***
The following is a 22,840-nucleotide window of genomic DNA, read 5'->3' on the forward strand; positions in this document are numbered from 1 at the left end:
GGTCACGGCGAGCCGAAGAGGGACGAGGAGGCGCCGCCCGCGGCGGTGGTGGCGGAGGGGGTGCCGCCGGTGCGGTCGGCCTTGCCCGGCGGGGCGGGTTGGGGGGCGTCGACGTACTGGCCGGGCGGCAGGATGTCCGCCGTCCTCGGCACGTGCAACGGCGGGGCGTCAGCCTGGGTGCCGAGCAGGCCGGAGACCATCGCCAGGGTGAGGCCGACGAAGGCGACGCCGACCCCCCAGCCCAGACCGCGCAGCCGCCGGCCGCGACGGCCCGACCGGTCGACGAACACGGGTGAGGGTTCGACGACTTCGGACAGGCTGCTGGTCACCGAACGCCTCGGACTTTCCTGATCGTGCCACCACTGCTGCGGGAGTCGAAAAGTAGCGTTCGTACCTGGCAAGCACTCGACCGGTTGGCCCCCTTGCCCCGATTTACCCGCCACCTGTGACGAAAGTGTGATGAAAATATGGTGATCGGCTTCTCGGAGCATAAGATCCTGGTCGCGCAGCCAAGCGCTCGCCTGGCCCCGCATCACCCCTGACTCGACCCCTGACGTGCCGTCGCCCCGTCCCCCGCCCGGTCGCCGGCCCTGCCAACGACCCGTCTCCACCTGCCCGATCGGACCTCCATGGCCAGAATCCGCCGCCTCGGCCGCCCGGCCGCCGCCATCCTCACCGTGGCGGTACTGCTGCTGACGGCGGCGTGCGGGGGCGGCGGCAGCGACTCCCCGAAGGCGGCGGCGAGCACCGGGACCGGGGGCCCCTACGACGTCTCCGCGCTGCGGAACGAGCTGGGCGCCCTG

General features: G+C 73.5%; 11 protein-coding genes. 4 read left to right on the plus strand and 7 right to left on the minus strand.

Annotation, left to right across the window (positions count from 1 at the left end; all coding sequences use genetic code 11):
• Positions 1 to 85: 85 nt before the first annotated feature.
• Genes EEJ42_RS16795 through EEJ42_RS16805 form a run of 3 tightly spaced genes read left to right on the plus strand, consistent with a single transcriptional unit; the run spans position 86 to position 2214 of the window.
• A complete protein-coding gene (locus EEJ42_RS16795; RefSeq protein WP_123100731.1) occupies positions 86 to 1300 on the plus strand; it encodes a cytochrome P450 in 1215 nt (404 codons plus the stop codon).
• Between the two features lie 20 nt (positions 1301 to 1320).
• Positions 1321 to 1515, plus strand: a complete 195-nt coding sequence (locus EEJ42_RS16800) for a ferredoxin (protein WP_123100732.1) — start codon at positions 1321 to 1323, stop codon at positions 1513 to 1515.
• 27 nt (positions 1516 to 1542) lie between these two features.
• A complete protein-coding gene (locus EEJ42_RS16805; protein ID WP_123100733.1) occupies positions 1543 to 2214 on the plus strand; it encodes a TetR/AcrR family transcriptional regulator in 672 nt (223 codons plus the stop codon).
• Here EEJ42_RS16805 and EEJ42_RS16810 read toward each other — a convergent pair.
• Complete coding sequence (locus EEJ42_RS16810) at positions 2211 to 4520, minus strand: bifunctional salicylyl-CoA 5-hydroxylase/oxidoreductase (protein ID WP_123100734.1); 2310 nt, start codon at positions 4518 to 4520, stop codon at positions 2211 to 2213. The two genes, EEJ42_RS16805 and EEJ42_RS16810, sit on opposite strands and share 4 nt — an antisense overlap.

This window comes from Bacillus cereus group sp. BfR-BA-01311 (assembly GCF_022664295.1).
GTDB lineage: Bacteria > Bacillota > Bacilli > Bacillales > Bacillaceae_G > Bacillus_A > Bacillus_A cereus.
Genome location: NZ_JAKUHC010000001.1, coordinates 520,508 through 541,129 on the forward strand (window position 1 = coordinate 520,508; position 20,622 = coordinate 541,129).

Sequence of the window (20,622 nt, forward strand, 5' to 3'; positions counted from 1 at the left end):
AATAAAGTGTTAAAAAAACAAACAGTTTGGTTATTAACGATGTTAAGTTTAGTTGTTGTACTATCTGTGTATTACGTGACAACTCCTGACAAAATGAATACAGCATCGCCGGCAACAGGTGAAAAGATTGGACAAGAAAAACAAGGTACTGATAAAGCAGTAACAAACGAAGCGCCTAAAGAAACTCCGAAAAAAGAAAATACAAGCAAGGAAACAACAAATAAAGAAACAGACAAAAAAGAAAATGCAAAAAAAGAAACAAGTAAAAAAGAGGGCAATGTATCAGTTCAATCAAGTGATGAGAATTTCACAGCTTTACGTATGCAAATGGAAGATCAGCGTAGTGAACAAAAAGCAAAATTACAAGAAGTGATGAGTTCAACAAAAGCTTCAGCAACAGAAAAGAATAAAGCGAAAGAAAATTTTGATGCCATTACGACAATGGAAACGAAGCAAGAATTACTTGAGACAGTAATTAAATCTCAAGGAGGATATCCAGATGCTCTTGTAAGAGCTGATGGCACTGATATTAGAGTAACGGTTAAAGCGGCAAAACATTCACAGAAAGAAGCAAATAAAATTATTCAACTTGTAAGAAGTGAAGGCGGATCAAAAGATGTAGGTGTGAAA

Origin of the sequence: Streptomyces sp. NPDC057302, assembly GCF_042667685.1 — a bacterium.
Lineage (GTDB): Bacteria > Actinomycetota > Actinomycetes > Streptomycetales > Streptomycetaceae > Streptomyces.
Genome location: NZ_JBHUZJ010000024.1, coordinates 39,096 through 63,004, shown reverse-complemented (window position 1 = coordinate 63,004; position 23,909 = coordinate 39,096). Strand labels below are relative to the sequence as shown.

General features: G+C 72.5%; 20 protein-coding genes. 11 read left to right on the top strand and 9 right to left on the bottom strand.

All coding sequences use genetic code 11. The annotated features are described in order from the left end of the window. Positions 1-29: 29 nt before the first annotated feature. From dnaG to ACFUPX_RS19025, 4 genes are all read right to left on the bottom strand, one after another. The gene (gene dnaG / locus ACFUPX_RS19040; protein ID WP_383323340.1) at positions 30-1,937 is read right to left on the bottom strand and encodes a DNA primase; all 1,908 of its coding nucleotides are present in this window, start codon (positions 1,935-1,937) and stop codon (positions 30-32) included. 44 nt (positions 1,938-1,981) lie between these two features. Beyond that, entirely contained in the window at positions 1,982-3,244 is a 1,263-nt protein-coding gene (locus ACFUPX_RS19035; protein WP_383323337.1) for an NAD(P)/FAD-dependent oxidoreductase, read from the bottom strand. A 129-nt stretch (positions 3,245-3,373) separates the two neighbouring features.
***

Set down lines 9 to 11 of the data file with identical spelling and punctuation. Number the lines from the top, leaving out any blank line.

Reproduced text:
• Positions 1321 to 1515, plus strand: a complete 195-nt coding sequence (locus EEJ42_RS16800) for a ferredoxin (protein WP_123100732.1) — start codon at positions 1321 to 1323, stop codon at positions 1513 to 1515.
• 27 nt (positions 1516 to 1542) lie between these two features.
• A complete protein-coding gene (locus EEJ42_RS16805; protein ID WP_123100733.1) occupies positions 1543 to 2214 on the plus strand; it encodes a TetR/AcrR family transcriptional regulator in 672 nt (223 codons plus the stop codon).